AI Helpful in Triaging Breast Masses in Low-Resource Areas

Technology may help improve health care access, equity and outcomes

Wendie Berg MD PhD

AI can analyze breast mass images from low-cost portable US machines and accurately identify cancer, according to a study published in Radiology. This could prove useful for triage in low-resource settings.

While early detection via cancer screening has been the focus in Western countries, low- and middle-income countries often lack access to organized screening programs and technology.

In these areas, breast cancer most commonly presents as a palpable lump in the breast. US can play a critical role in early detection, resulting in more effective, less invasive treatment and improved outcomes.

“Women in low- and middle-income countries often cannot access breast health care for many months, even when they feel a lump in their breast that may be cancer,” said the study’s lead author Wendie A. Berg, MD, PhD, professor of radiology at the University of Pittsburgh School of Medicine. “Our study looked at using AI to evaluate breast ultrasound images to distinguish suspicious breast masses needing urgent attention from those that were not cancer.”

Berg Radiology breast lumps ultrasound

Images in a 37-year-old woman show a palpable mass due to low-grade ductal carcinoma in situ. (A) Orthogonal portable US images show a hypoechoic oval mass with subtly indistinct margins (arrows), assessed as probably benign by artificial intelligence (AI). (B) Orthogonal standard-of-care US images show focal microlobulation (arrow) and were assessed as suspicious with AI and as Breast Imaging Reporting and Data System 4A by the radiologist. US-guided core biopsy and excision showed estrogen and progesterone receptor positive low-grade ductal carcinoma in situ. © RSNA 2023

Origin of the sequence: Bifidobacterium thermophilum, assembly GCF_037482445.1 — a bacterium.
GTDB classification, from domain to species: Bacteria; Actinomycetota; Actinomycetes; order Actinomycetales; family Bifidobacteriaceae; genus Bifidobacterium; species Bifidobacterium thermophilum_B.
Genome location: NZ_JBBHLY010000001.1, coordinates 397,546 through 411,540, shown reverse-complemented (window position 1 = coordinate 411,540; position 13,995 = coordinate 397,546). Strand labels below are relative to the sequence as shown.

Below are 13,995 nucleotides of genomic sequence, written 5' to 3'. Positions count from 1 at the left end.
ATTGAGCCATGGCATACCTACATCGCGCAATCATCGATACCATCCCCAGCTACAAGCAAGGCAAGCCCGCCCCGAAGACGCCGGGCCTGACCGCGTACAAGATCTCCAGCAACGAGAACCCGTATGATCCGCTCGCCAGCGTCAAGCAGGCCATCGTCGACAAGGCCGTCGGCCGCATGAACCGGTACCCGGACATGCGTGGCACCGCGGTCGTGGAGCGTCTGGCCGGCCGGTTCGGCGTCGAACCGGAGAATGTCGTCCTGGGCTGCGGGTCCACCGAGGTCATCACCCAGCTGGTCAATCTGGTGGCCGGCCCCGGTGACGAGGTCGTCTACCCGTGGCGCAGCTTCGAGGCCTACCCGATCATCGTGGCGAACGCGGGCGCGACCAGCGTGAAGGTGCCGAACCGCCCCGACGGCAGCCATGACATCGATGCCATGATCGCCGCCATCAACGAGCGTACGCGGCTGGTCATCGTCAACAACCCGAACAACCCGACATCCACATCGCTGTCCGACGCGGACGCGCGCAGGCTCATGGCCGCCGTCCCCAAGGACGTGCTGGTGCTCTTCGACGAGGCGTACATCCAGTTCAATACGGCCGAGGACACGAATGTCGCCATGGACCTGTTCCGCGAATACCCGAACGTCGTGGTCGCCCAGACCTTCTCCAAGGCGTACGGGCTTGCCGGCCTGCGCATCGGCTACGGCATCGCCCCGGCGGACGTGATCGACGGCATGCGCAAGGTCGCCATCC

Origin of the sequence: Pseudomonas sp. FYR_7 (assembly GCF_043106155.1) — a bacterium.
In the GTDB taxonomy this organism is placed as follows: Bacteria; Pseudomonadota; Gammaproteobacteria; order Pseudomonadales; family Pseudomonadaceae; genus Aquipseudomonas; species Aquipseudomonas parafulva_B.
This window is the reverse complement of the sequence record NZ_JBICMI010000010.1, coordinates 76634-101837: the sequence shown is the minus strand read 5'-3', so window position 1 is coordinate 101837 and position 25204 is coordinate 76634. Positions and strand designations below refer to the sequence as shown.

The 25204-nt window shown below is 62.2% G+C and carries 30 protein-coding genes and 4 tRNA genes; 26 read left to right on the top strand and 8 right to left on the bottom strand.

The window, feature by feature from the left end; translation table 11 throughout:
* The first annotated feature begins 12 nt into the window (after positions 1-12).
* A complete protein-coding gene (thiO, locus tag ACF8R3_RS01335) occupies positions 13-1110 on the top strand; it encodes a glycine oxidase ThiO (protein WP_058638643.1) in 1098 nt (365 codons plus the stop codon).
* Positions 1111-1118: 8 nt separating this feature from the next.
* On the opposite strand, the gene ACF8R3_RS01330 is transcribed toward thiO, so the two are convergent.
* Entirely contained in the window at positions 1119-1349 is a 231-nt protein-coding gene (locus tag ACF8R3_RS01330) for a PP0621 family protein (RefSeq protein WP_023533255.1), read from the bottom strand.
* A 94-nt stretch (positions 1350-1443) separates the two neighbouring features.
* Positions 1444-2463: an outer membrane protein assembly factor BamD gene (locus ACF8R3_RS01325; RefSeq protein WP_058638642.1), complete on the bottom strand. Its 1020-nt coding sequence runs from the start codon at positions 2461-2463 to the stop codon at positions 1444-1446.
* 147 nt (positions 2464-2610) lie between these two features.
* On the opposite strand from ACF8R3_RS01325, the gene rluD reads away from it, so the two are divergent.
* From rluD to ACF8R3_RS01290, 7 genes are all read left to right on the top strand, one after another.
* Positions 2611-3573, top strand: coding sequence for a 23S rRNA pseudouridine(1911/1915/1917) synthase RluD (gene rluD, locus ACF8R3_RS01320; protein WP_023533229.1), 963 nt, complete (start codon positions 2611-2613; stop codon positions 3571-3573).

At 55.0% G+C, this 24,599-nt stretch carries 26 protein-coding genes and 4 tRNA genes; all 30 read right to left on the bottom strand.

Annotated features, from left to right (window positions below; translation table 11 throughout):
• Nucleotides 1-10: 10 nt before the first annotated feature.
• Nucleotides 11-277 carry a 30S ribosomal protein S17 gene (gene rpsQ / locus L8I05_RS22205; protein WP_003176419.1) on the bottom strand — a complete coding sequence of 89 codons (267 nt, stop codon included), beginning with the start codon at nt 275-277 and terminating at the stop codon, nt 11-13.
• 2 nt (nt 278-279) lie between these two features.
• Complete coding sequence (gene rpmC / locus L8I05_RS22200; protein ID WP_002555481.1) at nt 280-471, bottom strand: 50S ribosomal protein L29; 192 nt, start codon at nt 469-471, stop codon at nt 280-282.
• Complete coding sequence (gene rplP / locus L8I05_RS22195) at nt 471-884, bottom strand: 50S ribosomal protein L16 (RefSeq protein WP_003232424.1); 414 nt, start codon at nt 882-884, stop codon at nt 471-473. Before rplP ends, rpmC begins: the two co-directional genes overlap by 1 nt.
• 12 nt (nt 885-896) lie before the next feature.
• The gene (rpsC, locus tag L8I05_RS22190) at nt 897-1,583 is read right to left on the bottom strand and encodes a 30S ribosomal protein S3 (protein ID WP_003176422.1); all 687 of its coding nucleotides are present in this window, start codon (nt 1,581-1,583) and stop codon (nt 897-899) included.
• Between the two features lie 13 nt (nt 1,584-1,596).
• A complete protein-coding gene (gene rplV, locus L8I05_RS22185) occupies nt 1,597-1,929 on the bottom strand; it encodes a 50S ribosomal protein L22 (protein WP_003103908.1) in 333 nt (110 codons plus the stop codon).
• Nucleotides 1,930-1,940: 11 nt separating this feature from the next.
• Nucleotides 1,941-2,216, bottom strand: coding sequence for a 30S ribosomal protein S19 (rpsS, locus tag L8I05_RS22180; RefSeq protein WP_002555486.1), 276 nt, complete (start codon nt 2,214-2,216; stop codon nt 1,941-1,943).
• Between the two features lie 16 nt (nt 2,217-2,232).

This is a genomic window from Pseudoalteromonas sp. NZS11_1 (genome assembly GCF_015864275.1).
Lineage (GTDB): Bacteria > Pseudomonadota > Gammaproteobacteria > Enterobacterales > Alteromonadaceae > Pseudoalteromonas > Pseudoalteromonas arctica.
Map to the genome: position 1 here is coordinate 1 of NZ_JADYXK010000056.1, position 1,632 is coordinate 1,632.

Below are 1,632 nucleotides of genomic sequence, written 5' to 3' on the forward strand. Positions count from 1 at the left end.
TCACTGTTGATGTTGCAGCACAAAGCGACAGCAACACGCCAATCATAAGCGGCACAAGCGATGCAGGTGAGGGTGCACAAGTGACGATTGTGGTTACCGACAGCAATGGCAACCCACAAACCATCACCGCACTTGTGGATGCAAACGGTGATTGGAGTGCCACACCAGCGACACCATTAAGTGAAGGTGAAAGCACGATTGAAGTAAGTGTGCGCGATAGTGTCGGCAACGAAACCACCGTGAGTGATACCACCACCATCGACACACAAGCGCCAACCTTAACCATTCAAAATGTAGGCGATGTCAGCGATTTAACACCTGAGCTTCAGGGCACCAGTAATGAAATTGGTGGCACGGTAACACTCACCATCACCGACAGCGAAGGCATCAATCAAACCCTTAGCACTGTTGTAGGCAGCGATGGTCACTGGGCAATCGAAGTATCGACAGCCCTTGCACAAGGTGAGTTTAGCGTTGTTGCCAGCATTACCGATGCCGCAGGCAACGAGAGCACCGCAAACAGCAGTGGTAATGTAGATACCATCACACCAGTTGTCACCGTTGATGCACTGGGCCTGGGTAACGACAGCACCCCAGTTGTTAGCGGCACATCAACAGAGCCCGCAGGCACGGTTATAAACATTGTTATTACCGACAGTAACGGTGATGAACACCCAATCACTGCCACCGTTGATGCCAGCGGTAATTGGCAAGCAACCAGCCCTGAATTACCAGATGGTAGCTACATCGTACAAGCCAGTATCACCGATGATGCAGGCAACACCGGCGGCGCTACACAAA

Potential to Reduce Specialized Hospital Referrals by Half

For the multicenter study, participants with at least one palpable breast lump were enrolled in Jalisco, Mexico, from December 2017 through May 2021. Images were obtained first with portable US at the site of the lump and adjacent tissue. Women were then imaged with standard-of-care US. Breast Imaging-Reporting and Data System (BI-RADS) assessments were performed by a radiologist.

After exclusions, 758 masses in 300 women (mean age 50.0 years) were analyzed by the AI software as benign, probably benign, suspicious or malignant (cancerous). The mean patient age was 50.0 years (range 18-92), and the mean largest lesion diameter was 13 mm (range 2-54). Of 758 masses, 360 (47.5%) were palpable, and 56 (7.4%) malignant.

AI correctly identified 96% and 98% of the women with cancer on the low-cost portable US and standard-of-care US images, respectively. Of the benign masses, 67% could have been appropriately triaged with standard-of-care US, and 38% with portable US.

Although specificity was less than with standard-of-care equipment, AI applied to portable breast US can potentially reduce about half of specialized hospital referrals in resource-limited regions.

Dr. Berg noted that the researchers did not train AI on images from the portable US. She also said that low-cost portable US technology has improved since the study was conducted. With better images and AI training, the researchers expect even better results in the future.

“Our results show great promise for the use of AI and portable ultrasound in low-resource settings, including remote/underserved areas in the United States, to help improve breast health care,” Dr. Berg said. “In reducing the number of women with benign lumps who need to be seen in central facilities and potentially have a biopsy, health care resources can be better focused on women with cancer and reduce delays in diagnosis. This should improve access, health equity and outcomes for women.”

For More Information

Access the Radiology study, “Toward AI-supported US Triage of Women with Palpable Breast Lumps in a Low-Resource Setting,” and the accompanying editorial, “The Promise of AI in Advancing Global Radiology.”

Read previous RSNA News articles about breast imaging: